The Cameroonian authorities in charge of energy issues are partially restarting the Mekin hydroelectric power station. Located in the south of Cameroon, the installation is already injecting 11.2 MW into the national electricity network.
Load shedding should decrease in southern Cameroon. This is what the Cameroonian Minister of Water and Energy promises. Gaston Eloundou Essomba recently visited the site of the Mekin hydroelectric dam for the partial commissioning of this facility located in the southern region of Cameroon. The plant was originally scheduled to be commissioned in 2015. After years of delay, the facility began generating electricity in 2020 before being shut down due to a failure in the “neutral point coil”.
The plant now feeds 11.2 MW into the Southern Interconnected System (SIS), which is 75% of the capacity of the facility designed to deliver 15 MW. Following the repairs, Hydro Mekin, the company that operates the hydropower scheme, says production testing is continuing for the final unit of the hydropower plant to be energised in the fourth quarter of 2022.
At least €52.5 million spent
The electricity currently produced should benefit the populations of the councils of Sangmelima and Meyomessala in the southern region, as well as those of Mbalmayo in the central region. But on the ground, the public service company Eneo is behind in connecting the population. This delay is due to the rehabilitation of the 30 kilovolt electricity distribution line on the Mbalmayo-Sangmelima-Ndjom Yekombo axis, the delivery date of which is not yet known.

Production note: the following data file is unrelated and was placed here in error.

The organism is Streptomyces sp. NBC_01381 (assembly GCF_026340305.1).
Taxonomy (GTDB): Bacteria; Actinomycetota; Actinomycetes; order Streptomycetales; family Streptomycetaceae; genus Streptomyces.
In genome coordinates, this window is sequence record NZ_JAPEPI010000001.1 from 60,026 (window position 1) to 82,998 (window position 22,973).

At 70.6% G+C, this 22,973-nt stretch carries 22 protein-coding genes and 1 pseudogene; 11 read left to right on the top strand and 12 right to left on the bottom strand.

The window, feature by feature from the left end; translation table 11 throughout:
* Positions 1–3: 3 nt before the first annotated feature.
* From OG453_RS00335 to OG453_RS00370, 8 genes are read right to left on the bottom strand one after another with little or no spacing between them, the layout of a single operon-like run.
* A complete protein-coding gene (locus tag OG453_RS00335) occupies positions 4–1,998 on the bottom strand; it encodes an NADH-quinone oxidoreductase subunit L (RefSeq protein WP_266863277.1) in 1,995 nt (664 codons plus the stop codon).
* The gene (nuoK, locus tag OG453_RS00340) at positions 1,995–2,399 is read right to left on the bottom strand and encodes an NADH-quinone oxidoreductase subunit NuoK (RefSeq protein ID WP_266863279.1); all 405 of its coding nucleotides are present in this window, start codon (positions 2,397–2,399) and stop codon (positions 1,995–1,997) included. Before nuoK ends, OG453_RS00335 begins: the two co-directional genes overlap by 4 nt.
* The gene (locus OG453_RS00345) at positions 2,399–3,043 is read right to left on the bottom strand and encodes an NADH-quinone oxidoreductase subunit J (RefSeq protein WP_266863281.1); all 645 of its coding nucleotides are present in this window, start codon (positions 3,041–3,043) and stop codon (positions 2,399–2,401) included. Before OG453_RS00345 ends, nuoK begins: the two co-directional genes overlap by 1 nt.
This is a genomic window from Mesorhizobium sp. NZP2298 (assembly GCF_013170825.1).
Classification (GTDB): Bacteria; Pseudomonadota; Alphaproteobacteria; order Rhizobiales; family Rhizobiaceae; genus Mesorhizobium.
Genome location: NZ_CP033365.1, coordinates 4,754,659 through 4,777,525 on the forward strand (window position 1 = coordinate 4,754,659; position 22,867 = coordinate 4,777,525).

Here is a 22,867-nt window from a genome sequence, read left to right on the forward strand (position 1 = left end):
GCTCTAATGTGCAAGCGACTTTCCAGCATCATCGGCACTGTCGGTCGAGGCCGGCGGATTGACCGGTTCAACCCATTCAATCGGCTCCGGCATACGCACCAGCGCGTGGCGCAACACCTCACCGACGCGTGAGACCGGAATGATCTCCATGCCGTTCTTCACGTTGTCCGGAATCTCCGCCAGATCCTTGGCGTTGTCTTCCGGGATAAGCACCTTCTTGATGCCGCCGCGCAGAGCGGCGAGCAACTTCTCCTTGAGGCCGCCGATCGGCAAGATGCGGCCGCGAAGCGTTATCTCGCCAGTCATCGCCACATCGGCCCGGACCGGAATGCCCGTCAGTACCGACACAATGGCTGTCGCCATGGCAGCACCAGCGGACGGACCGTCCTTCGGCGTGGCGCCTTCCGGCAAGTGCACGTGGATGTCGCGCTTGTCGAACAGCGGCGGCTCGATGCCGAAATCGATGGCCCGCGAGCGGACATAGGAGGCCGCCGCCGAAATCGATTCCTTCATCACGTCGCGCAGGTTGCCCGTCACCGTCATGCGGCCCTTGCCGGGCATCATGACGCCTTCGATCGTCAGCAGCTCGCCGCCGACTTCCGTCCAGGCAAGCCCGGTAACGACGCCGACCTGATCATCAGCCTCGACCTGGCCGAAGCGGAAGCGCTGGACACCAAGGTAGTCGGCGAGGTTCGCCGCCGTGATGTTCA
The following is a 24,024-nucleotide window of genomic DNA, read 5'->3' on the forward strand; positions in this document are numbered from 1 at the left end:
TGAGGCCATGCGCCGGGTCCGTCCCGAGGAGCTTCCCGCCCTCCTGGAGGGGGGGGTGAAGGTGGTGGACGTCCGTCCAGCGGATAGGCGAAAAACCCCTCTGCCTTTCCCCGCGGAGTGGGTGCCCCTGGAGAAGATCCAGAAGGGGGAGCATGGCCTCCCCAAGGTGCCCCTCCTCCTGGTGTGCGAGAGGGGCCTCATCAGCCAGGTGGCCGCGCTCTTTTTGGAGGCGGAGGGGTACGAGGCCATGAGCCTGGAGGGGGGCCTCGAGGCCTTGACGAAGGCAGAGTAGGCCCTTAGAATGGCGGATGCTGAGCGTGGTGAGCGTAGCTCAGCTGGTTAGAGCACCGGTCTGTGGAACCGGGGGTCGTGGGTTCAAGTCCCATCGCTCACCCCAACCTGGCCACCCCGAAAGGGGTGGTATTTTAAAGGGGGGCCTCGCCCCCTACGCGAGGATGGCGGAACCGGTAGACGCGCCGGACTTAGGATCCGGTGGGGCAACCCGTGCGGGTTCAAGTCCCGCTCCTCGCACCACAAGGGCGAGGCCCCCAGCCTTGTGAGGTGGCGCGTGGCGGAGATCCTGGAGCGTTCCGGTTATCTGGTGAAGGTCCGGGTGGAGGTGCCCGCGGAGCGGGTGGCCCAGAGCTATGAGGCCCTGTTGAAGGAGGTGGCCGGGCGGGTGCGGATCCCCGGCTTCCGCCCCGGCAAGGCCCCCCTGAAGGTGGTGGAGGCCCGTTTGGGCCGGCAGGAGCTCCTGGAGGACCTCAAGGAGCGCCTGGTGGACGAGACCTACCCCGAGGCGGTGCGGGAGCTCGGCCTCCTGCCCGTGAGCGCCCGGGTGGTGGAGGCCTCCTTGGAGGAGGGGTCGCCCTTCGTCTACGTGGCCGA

The Cameroonian authorities must also face the anger of the population who have been demanding compensation since the dam’s impoundment, whose reservoir has swallowed up their livelihoods. All these challenges inflate the cost of the Mekin hydroelectric project, already estimated at 34.5 billion CFA francs (52.5 million euros) in 2020.
The Mekin dam is located on the Dja River, a tributary of the Sangha that flows into the Congo River. The dam has a reservoir with a “central spillway” type spillway with bottom openings. Equipped with three turbines, its power plant connects to the RIS through a 110/30 kv interconnection station located at Ndjom Yekombo. The engineer China National Electric Engineering Corporation (CNEEC), which is in charge of setting up the hydroelectric scheme, installed a 110 kV connection line over a distance of 33.1 km.
Jean Marie Takouleu